The day before Thanksgiving in 1995, Salvatore Panasci was in a Philadelphia taxi near the intersection of 13th and Arch streets. The pre-holiday rush was in full swing, but Panasci’s life was always hectic. As 45-year-old senior vice president and creative director of a large advertising firm, he oversaw artists, copywriters and production specialists, while enjoying the life he built with his family in Devon.
That all changed abruptly when the taxi he was in rear-ended another car, catapulting its passenger into the Plexiglas divider. Nose broken and head ringing,
Panasci was rushed to the trauma center at Thomas Jefferson University Hospital, where he was diagnosed with a severe concussion. “The doctors released me within hours and told me I could return to work in two to three weeks,” he says.
During his recovery, Panasci became convinced something was wrong. He was overly sensitive to auditory and visual stimulation, and his balance and memory were off. He also had constant headaches and couldn’t do more than one task at a time. Searching for answers, Panasci went to Bryn Mawr Rehab Hospital, then Moss Rehab.
Neuropsychologists at both places delivered the same difficult diagnosis: Panasci’s traumatic brain injury needed months of treatment. And even with therapy, he might never fully recover.
Determined and disciplined, Panasci underwent 14 months of outpatient treatment at Bryn Mawr Rehab—speech therapy, reading comprehension and more four days a week. “But portions of my brain were damaged,” Panasci says. “I couldn’t resume my career because I couldn’t do the work.”
Damage to Panasci’s optic nerve couldn’t be reversed. He’s blind in one eye. “The eye can see, but it can’t relay the image to my brain,” he says. “I see the world differently—literally.” Specialists at Bryn Mawr Rehab suggested art therapy, and Panasci picked up a brush and got to work. “Not being terribly interested in painting, I started with watercolor and traditional subjects like window boxes, flowers and fruit,” he says. “It turns out watercolor is the most difficult medium because it’s transparent and permanent.”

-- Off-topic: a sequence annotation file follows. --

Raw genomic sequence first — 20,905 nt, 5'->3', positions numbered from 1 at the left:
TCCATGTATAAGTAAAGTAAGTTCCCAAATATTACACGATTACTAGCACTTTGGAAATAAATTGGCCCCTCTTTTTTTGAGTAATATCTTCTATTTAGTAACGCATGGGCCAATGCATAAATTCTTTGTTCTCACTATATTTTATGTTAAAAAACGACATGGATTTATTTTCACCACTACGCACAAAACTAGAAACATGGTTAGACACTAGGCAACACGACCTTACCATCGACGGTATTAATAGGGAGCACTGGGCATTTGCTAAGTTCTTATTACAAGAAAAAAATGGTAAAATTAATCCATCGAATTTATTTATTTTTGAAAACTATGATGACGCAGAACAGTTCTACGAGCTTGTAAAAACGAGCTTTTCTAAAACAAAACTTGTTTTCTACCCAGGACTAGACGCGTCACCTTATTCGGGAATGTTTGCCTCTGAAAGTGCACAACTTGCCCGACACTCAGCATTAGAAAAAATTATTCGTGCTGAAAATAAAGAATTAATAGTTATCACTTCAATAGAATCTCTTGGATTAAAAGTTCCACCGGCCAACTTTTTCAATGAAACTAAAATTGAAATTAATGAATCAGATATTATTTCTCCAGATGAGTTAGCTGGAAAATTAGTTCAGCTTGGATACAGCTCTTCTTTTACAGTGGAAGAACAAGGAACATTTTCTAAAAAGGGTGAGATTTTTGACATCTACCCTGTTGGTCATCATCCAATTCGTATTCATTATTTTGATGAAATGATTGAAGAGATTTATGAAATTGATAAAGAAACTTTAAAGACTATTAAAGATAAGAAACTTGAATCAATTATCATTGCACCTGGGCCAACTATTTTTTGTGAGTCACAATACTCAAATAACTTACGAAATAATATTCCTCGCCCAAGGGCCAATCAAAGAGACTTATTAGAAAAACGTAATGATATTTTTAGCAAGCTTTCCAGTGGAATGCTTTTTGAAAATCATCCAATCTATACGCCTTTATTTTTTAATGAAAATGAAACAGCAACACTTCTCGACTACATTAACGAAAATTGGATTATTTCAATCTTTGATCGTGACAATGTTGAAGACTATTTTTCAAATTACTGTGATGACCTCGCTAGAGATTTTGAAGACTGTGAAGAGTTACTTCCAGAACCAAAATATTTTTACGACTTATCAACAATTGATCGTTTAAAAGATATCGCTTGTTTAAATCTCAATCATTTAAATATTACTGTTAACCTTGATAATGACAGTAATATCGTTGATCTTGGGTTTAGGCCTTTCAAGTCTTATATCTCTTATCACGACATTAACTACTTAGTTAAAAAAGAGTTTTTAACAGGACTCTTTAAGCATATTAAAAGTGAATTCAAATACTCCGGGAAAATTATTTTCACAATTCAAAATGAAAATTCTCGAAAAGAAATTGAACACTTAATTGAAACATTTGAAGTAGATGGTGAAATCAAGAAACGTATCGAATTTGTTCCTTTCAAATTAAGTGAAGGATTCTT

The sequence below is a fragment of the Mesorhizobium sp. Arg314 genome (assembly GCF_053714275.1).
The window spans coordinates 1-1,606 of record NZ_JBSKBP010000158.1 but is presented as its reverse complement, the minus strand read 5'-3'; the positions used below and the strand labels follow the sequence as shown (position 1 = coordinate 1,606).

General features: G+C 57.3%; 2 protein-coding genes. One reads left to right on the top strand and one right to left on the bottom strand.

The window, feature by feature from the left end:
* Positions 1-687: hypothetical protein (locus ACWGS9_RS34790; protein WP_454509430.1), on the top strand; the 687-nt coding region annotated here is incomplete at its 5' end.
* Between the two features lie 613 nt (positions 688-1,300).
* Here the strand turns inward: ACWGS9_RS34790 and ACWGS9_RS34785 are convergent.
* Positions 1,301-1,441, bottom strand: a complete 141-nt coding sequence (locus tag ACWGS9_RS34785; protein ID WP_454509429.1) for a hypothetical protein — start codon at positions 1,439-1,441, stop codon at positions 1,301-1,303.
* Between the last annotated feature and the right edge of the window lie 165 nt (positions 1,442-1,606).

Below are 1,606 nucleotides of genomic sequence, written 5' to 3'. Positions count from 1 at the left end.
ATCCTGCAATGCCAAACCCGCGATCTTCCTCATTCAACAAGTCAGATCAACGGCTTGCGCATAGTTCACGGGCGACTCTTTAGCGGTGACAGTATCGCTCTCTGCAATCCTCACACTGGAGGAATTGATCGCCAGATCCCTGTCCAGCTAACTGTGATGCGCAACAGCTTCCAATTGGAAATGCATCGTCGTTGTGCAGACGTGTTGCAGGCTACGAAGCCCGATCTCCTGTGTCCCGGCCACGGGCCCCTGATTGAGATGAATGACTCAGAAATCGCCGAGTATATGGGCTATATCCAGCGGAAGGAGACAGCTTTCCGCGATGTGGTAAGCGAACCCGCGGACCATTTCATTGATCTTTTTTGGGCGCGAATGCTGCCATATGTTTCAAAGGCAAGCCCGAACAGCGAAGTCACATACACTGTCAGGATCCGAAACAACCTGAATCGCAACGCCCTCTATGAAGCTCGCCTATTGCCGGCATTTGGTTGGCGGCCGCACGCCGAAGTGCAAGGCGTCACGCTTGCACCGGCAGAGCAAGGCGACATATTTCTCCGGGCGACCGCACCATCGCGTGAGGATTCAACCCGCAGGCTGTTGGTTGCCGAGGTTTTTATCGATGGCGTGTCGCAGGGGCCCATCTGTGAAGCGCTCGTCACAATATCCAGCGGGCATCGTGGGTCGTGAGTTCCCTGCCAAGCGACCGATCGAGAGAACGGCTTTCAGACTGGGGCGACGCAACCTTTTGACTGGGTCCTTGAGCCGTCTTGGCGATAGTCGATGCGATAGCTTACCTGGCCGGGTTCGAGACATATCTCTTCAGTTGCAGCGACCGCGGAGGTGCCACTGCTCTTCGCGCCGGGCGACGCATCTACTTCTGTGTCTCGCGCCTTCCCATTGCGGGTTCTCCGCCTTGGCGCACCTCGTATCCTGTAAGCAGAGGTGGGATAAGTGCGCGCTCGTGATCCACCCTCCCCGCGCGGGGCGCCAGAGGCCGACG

“My eye can see, but it can’t relay the image to my brain. I see the world differently—literally.”
But Panasci persisted, finishing six paintings in a few months. All of them sold. Encouraged, he spent the next two years taking classes at Wayne Art Center, Main Line Art Center and the Chester County Art Association. In 1998, he received a two-year grant from the Women’s Board of the Pennsylvania Academy of the Fine Arts, enrolling in PAFA and following its traditional structure to learn the foundations of figure drawing and oil painting.
Panasci stumbled into the paint-drip style that has become his signature. “I cleaned a canvas with paint thinner and started painting on it again,” he recalls. “The paint ran down the canvas, and I thought it was beautiful—so I kept it.”
For more than 20 years, Panasci’s drip paintings have been featured in galleries from New York to Los Angeles. Purchased by the Kennedy and Trump families, his
pieces have been included in collections shown by the Christopher Reeve Foundation, the Pew Charitable Trust Foundation and the National September 11 Memorial & Museum in New York City. “He works with four to eight paintings at a time,” says Lauren Anrig Addis, curator and owner of Wayne’s LAA Art Collective, which represents much of Panasci’s work. “Often, he’s inspired by something personal, a place or memory that resonates with him.”
With his continued retinal treatments and medications for insomnia and mood changes, including aggression, Panasci’s physical reality stands in stark contrast to what he creates on canvas. But people respond to his art without any knowledge of his struggles and persistent health issues. “Sal is a true colorist who works with both the eye and hand to create layered, warm and cheerful paintings that delight viewers,” says Addis. “Watching his work evolve is refreshing.”
Now 71, Panasci has no intention of slowing down. In many ways, he’s just getting started.